Cheating and video games are intertwined, as long as we have games, we will have cheats and luckily PLITCH is cheating done right.
- Markus Schaal, Managing Director at MegaDev.

Markus Schaal has been at MegaDev since nearly the beginning. He began his career as an entry-level SEO content specialist and video game tester, back when the company was still a small startup with only four people employed. Fast forward to today, and Schaal is now MegaDev's Managing Director, and his growth has very much mirrored that of the company as a whole.

“Seeing how the company transformed and grew over the last couple of years and being a part of that has been amazing. We moved from our tiny 1970’s flair office to one of the best offices in all of Munich and the team is still as hungry as on the first day,” said Schaal. “We transformed the company from a small startup with like 4 people to a full-fledged ‘grownup’ which now employs over 25 people and I am very much looking forward to continuing the work.”


The MegaDev office in Munich

But where did Schaal’s gaming journey really begin? For that answer, we need to go all the way back to a magical time known as the late 1990s. It was an era of boy bands, frosted tips and fanny packs, but for Schaal that time was defined by a certain FPS — starring everyone’s favorite theoretical physicist game protagonist, Gordon Freeman — and some pretty cool parents.

“The first video game I played from start to finish was Half-Life when it came out. I was only ten but my parents were cool,” said Schaal. “Before that, I got my first glimpse into the world of video-games with the Monkey-Island series, my dad was a huge fan and we had them on our old 386 and 486 PCs in the basement. In 1998 my dad upgraded to a Gateway 2000, and man that was the shit! We even got a free mousepad with the super-cool cow pattern.”


Gordon Freeman in Half-Life

Like many PC gamers from the 90s, Schaal dipped his toe into the world of cheat codes, and the rest, as they say, was history.

“After finishing Half-Life, I went back to it and played it with some cheats, which back then were quite easy to enable thanks to the developer console, all you had to do was add ‘-console’ to your shortcut of the game and you were good to go,” said Schaal. “My favorite cheat to use was ‘no-clip’ since it allowed me to freely explore all the levels and look at everything the developers and Gabe put into this awesome world.”

While Schaal was officially hooked on game cheats, his career was taking him in a very different direction, as he became an employee of the United States National Park Service. If that’s not the very definition of “touching grass” then I don’t know what is. Still, nature couldn’t quite quell the wonderful call of video game cheats and after a few years, Schaal joined PLITCH and broke into the industry that he always cherished.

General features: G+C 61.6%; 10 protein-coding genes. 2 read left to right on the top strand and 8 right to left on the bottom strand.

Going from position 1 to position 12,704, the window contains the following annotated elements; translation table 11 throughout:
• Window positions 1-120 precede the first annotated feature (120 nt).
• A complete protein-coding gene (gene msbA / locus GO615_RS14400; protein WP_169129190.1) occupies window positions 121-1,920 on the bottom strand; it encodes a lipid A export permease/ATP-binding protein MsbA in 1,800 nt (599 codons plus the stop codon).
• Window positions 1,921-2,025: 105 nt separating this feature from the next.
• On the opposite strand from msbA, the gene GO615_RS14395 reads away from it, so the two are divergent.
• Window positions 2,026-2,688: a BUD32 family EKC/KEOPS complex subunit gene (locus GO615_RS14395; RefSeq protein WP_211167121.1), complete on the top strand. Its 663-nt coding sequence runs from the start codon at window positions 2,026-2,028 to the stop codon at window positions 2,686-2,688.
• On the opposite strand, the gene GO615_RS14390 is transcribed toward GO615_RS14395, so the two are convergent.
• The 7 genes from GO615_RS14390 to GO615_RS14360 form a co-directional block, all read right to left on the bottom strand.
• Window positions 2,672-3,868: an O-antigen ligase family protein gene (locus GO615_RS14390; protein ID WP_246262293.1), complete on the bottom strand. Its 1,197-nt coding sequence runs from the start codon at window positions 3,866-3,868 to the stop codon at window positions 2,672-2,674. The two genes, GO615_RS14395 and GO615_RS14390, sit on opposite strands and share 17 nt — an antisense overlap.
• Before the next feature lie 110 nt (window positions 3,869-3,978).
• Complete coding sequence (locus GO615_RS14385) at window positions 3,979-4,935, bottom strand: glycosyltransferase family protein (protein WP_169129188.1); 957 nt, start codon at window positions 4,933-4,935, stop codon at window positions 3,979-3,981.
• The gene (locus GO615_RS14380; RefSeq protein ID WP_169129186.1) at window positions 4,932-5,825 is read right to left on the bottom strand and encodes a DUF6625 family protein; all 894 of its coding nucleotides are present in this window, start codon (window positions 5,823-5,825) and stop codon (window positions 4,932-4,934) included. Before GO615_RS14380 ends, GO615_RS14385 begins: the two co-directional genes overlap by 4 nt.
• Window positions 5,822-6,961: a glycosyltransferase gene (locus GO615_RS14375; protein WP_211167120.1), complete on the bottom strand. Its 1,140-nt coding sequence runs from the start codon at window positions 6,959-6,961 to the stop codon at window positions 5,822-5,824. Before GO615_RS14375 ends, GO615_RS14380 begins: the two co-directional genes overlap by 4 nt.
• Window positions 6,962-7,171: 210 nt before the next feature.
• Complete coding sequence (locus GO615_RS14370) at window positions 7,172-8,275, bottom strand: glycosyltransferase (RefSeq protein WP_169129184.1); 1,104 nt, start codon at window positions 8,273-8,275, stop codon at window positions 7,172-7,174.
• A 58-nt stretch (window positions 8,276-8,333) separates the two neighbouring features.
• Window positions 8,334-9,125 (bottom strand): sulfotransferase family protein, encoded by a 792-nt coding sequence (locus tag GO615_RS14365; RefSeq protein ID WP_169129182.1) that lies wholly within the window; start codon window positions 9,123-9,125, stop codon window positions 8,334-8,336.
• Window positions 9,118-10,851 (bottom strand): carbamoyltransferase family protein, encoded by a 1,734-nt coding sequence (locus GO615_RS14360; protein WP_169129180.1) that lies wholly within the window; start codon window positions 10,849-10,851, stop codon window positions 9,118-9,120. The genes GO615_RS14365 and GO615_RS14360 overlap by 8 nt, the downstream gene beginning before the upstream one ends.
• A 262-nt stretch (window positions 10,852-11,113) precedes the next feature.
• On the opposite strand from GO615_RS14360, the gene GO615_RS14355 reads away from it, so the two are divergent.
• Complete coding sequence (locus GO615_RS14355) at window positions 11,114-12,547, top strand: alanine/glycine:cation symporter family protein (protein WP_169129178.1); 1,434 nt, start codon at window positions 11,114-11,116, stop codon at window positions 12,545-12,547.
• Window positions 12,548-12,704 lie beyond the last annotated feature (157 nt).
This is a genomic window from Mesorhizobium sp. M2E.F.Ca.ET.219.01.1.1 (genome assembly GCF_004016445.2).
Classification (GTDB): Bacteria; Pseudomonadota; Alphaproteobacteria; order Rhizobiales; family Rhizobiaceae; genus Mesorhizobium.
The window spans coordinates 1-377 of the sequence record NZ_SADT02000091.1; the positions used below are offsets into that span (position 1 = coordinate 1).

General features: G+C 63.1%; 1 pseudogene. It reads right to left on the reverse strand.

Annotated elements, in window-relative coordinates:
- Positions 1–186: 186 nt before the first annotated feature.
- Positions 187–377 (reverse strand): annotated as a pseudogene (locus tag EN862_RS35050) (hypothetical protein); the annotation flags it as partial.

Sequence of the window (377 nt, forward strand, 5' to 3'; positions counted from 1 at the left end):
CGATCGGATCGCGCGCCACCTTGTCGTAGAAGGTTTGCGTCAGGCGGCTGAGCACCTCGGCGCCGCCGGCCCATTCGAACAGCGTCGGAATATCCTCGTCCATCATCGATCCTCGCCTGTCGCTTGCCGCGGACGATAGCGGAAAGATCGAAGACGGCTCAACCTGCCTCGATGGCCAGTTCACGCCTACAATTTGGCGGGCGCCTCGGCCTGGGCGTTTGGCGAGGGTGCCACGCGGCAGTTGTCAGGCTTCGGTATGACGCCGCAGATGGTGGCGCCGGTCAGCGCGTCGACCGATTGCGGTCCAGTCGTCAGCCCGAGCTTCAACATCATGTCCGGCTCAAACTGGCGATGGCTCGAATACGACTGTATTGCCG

“I think gaming is an amazing industry and has a lot to offer for people from all walks of life. I mean, I never majored in any gaming-related subject in college, I majored in American History, but I still found my way into the industry,” said Schaal. 


“Call me a capitalist if you will but I would obviously go for unlimited money :D!”
- Schaal on what he would do if PLITCH was accessible in his real-life.

As of today, Schaal and MegaDev have both experienced immense growth, and both still have lots of exciting milestones ahead and barriers to overcome. For Schaal, one of the major challenges he faces every day is the seemingly endless debate between people who are for cheats and mods and people that are against them.

“The gaming community used to be a lot more inclusive when it comes to mods and experimenting with gameplay mechanisms,” said Schaal. “With PLITCH we want to bring some of that glory back cause at the end of the day, you spent your hard-earned cash on the game, so I think it is only fair that you play it by your own rules in single-player. I mean it is only for you, you are not interfering with anybody else’s game so just enjoy it how you want to enjoy it. PLITCH to me is freedom, play the game how you wanna play it.”

Schaal’s main goal for PLITCH going forward is simple: he wants to help players reclaim their gaming freedom and get the most out of their games. For him, that freedom takes the form of extra medkits so that he can defeat the Second Sister in Star Wars Jedi: Fallen Order, and use the money cheat in FIFA’s career mode to help his darling Liverpool compete with Manchester City financially. At the end of the day, his goal and PLITCH’s goal is to make single-player games more fun for more people.

“Unlike some industry veterans might have said, people still enjoy single-player and single-player experiences, just look at the recently released Elden Ring and how it performed and compare it to the multiplayer-only game BF 2042,” said Schaal. “I think the future for PLITCH is bright and I want us to become the only stop for gaming customization, regardless of platform.”